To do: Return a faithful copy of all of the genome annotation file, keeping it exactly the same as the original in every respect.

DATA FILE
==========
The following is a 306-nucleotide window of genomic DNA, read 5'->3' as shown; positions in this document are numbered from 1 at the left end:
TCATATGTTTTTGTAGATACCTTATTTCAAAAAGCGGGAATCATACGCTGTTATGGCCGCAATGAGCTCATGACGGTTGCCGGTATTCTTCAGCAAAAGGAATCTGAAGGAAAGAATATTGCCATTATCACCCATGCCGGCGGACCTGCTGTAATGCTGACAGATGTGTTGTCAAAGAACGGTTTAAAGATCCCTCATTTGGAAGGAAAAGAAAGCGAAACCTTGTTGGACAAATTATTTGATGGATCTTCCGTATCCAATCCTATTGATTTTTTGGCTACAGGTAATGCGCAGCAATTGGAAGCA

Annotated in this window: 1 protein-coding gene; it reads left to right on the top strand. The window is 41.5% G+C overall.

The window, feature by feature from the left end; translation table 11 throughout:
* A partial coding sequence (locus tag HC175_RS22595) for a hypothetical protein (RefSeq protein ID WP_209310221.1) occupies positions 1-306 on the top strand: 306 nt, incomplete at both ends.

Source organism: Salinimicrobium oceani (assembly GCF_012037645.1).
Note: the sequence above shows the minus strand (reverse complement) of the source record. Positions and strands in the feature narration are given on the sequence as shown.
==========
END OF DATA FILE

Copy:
The following is a 306-nucleotide window of genomic DNA, read 5'->3' as shown; positions in this document are numbered from 1 at the left end:
TCATATGTTTTTGTAGATACCTTATTTCAAAAAGCGGGAATCATACGCTGTTATGGCCGCAATGAGCTCATGACGGTTGCCGGTATTCTTCAGCAAAAGGAATCTGAAGGAAAGAATATTGCCATTATCACCCATGCCGGCGGACCTGCTGTAATGCTGACAGATGTGTTGTCAAAGAACGGTTTAAAGATCCCTCATTTGGAAGGAAAAGAAAGCGAAACCTTGTTGGACAAATTATTTGATGGATCTTCCGTATCCAATCCTATTGATTTTTTGGCTACAGGTAATGCGCAGCAATTGGAAGCA

Annotated in this window: 1 protein-coding gene; it reads left to right on the top strand. The window is 41.5% G+C overall.

The window, feature by feature from the left end; translation table 11 throughout:
* A partial coding sequence (locus tag HC175_RS22595) for a hypothetical protein (RefSeq protein ID WP_209310221.1) occupies positions 1-306 on the top strand: 306 nt, incomplete at both ends.

Source organism: Salinimicrobium oceani (assembly GCF_012037645.1).
Note: the sequence above shows the minus strand (reverse complement) of the source record. Positions and strands in the feature narration are given on the sequence as shown.